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Ukraine protests grow as president responds

By Marie-Louise Gumuchian, CNN, and journalist Victoria Butenko
December 3, 2013 -- Updated 1457 GMT (2257 HKT)
Newlyweds Mikhail and Margarita Nakonechniy kiss in front of barricades on Independence Square in a gesture of support for pro-Europe activists in Kiev, Ukraine, on Saturday, December 21. Protesters have poured into the streets of the Ukrainian capital, angered by their government's move away from the European Union in favor of closer ties with Russia. Newlyweds Mikhail and Margarita Nakonechniy kiss in front of barricades on Independence Square in a gesture of support for pro-Europe activists in Kiev, Ukraine, on Saturday, December 21. Protesters have poured into the streets of the Ukrainian capital, angered by their government's move away from the European Union in favor of closer ties with Russia.
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STORY HIGHLIGHTS
  • NEW: Protest crowds swell and continue into the night
  • NEW: President Yanukovich warns of "negative consequences" for opposition leaders
  • Protest leader: "This is not a protest. This is a revolution"
  • Russian President Vladimir Putin dismisses protest as campaign gimmick

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Kiev, Ukraine (CNN) -- Protests continued into the night Monday in Kiev as opposition leaders urged the swelling crowds to stand together and call for the resignation of President Victor Yanukovich.

Angry about the government's U-turn away from integration with Europe, Ukraine is seeing its biggest demonstrations since the Orange Revolution nine years ago.

On Monday protesters took over some government offices and -- braving cold weather while waving flags and chanting against the government -- converged on Kiev's Independence Square and surrounding streets, setting up tents and blocking traffic, in response to an opposition call for a nationwide strike over Yanukovich's switch toward Russia.

Ukrainian boxer Vitaly Klitschko, one of the three leaders of the opposition party, told the crowd: "I alone cannot do a thing. The three of us together won't be able to make a difference. But when we are 10, 20, 30, a hundred, 100,000, a million, they (the government) won't be able to do anything."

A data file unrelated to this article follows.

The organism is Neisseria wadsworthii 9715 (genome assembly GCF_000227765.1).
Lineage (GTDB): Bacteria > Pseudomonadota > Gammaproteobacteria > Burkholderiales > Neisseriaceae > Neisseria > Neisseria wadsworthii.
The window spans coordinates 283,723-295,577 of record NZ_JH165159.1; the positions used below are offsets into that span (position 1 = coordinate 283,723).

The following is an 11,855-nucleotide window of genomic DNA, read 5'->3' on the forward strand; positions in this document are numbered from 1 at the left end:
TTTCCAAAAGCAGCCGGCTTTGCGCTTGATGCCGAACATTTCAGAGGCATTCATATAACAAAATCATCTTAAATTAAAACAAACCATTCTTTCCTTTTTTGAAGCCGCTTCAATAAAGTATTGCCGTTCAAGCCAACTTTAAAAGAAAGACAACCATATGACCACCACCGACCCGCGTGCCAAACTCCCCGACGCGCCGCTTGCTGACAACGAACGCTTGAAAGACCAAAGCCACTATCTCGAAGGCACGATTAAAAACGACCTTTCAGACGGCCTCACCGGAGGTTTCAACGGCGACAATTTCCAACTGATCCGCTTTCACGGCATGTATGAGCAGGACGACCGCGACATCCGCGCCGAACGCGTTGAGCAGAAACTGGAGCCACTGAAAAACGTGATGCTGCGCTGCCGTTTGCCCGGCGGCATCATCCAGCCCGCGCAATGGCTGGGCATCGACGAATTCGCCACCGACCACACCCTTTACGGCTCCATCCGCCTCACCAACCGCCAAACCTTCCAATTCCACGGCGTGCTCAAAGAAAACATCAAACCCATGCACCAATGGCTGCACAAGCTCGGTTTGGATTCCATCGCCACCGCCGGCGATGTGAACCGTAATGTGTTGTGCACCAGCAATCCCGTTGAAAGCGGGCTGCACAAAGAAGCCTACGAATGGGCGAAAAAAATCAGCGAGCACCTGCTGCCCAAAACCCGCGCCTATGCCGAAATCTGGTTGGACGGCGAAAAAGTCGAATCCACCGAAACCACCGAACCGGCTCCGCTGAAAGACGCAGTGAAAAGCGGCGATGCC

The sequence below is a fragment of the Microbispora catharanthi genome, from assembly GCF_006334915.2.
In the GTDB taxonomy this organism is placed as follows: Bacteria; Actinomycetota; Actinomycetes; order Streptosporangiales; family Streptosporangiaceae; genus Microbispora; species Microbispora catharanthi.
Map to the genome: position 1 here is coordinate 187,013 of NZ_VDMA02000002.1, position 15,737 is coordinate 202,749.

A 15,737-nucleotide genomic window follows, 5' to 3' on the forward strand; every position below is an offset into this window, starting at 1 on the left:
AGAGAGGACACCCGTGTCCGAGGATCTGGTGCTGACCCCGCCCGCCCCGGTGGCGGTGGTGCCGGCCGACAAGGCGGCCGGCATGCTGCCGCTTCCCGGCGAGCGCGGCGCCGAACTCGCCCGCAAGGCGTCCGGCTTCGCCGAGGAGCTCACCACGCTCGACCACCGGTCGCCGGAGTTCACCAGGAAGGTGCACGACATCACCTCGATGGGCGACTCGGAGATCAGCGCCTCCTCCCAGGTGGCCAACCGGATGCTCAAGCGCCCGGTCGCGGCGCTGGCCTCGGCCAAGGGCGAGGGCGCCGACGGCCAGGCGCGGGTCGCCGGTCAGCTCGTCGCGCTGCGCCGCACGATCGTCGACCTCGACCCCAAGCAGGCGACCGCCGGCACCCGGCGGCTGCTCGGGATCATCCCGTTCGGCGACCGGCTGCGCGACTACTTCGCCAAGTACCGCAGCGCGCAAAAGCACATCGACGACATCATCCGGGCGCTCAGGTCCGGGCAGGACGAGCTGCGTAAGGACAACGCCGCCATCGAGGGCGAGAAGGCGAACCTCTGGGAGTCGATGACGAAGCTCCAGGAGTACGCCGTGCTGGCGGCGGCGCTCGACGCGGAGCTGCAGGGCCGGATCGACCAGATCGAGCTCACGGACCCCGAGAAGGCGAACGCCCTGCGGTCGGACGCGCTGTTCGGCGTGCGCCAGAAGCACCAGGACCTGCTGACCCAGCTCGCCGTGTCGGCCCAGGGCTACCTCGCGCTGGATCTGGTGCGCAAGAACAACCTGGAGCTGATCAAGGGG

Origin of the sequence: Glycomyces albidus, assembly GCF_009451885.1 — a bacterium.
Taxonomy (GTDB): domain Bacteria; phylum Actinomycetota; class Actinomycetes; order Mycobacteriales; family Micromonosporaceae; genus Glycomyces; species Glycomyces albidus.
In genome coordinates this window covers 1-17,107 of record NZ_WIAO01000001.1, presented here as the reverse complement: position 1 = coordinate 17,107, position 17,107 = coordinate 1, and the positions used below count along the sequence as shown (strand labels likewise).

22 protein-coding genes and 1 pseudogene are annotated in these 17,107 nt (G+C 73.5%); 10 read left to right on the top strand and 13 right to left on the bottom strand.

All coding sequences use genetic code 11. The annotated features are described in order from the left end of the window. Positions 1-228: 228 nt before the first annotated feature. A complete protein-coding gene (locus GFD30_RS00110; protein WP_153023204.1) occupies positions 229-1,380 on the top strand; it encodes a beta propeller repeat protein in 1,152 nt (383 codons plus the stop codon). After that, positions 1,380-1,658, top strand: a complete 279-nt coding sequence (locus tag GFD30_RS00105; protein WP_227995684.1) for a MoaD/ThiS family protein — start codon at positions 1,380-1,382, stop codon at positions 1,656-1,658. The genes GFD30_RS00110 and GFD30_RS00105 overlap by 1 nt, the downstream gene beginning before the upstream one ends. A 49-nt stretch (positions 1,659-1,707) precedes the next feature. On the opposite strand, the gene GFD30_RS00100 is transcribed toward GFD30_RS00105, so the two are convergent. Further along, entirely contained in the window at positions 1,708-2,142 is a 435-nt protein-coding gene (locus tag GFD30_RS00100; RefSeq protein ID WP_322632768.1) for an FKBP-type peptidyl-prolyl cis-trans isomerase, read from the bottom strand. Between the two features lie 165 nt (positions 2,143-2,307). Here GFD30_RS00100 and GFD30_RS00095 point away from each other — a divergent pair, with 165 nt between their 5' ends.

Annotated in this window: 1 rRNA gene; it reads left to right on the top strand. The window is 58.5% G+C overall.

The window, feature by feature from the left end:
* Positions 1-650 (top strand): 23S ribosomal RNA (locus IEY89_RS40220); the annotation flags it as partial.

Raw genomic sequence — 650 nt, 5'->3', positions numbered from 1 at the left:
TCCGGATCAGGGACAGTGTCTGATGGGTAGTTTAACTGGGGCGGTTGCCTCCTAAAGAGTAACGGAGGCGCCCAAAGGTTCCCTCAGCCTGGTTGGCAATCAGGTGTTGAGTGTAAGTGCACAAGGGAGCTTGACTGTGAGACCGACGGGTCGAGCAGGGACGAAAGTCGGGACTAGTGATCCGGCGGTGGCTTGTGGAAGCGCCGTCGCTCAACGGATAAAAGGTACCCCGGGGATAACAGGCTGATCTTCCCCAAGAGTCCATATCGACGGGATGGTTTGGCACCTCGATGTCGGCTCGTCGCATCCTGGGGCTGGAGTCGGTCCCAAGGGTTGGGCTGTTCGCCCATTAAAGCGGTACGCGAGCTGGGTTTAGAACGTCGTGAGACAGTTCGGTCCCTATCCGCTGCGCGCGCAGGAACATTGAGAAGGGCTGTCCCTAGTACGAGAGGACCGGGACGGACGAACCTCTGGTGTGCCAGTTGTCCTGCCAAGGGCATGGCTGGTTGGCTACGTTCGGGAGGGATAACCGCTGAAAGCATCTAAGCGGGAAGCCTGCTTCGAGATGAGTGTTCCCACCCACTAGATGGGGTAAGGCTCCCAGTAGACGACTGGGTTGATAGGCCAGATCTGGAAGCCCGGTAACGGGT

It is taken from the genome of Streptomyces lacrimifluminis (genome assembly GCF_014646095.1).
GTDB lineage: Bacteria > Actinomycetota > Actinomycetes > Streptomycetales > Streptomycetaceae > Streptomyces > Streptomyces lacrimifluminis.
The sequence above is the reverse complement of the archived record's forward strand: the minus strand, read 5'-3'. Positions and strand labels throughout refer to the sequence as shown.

On Monday evening, Yanukovich finally spoke, telling reporters that he supports a peaceful resolution to the "questions brought on by our citizens."

But he had a stern warning for his opposition.

"As for the politicians participating in this, I consider any radicalization of the political process will only have negative consequences," he said. "And using civil rallies with the aim of radicalization is always a mistake and someone must always carry political responsibility."

Russian President Vladimir Putin, meanwhile, dismissed the protests Monday, saying they are unrelated to Ukraine's turn away from the European Union. He called them reminiscent of a "pogrom" rather than a revolution and an effort by the opposition to destabilize the government, according to Russia's state news agency RIA Novosti.

"These actions are, in my opinion, prepared not in view of current events, but for the 2015 election campaign," Putin said.

Echoes of the Orange Revolution

Ukraine's Orange Revolution in late 2004 was a massive populist movement that booted Yanukovich, then Prime Minister, from office.

This time, the protesters say they want Yanukovich out for good.

"There is no turning back, we have reached the point of no return," protester Sergey Vysotsky told CNN. "Now the whole future is in the hands of those people," the demonstrators.

What started out late last month as demonstrations against Yanukovich's decision not to sign a landmark trade deal with the European Union has ballooned into something much larger. Demonstrators say they will stop at nothing short of new parliamentary and presidential elections.

"This is not a protest. This is a revolution," protest leader Yuri Lutsenko, told a crowd of thousands who packed Independence Square .

"Revolution! Revolution!" the crowd chanted.

The government, however, isn't going down without a fight.

The peaceful Sunday rally took a turn when demonstrators tried to push through barricades at the President's administration building using a bulldozer. They were met with stun grenades and tear gas.

Then, after dark, the batons came out; police chased and beat protesters.

Dozens were hurt on both sides. The National Union of Journalists said 40 journalists were injured during the protests.

Kiev police chief resigns after riot police violence

How it began